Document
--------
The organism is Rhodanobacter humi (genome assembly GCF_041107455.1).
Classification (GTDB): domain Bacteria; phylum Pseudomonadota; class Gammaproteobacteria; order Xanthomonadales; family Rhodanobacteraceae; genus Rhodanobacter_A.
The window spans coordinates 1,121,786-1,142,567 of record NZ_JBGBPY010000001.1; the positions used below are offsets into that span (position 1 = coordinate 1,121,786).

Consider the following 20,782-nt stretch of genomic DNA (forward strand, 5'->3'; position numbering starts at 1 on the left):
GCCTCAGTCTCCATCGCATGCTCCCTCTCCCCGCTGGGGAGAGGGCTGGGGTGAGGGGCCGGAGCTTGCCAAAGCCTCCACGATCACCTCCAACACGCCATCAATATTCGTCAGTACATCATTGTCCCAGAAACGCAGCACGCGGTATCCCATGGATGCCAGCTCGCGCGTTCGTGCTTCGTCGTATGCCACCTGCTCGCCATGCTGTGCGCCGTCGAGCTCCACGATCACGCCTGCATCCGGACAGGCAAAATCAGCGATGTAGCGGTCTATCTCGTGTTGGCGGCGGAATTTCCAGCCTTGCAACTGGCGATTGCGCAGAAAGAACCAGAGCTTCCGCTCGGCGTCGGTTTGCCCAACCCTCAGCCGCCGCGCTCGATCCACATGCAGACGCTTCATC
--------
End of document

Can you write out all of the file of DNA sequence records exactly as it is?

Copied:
The organism is Rhodanobacter humi (genome assembly GCF_041107455.1).
Classification (GTDB): domain Bacteria; phylum Pseudomonadota; class Gammaproteobacteria; order Xanthomonadales; family Rhodanobacteraceae; genus Rhodanobacter_A.
The window spans coordinates 1,121,786-1,142,567 of record NZ_JBGBPY010000001.1; the positions used below are offsets into that span (position 1 = coordinate 1,121,786).

Consider the following 20,782-nt stretch of genomic DNA (forward strand, 5'->3'; position numbering starts at 1 on the left):
GCCTCAGTCTCCATCGCATGCTCCCTCTCCCCGCTGGGGAGAGGGCTGGGGTGAGGGGCCGGAGCTTGCCAAAGCCTCCACGATCACCTCCAACACGCCATCAATATTCGTCAGTACATCATTGTCCCAGAAACGCAGCACGCGGTATCCCATGGATGCCAGCTCGCGCGTTCGTGCTTCGTCGTATGCCACCTGCTCGCCATGCTGTGCGCCGTCGAGCTCCACGATCACGCCTGCATCCGGACAGGCAAAATCAGCGATGTAGCGGTCTATCTCGTGTTGGCGGCGGAATTTCCAGCCTTGCAACTGGCGATTGCGCAGAAAGAACCAGAGCTTCCGCTCGGCGTCGGTTTGCCCAACCCTCAGCCGCCGCGCTCGATCCACATGCAGACGCTTCATC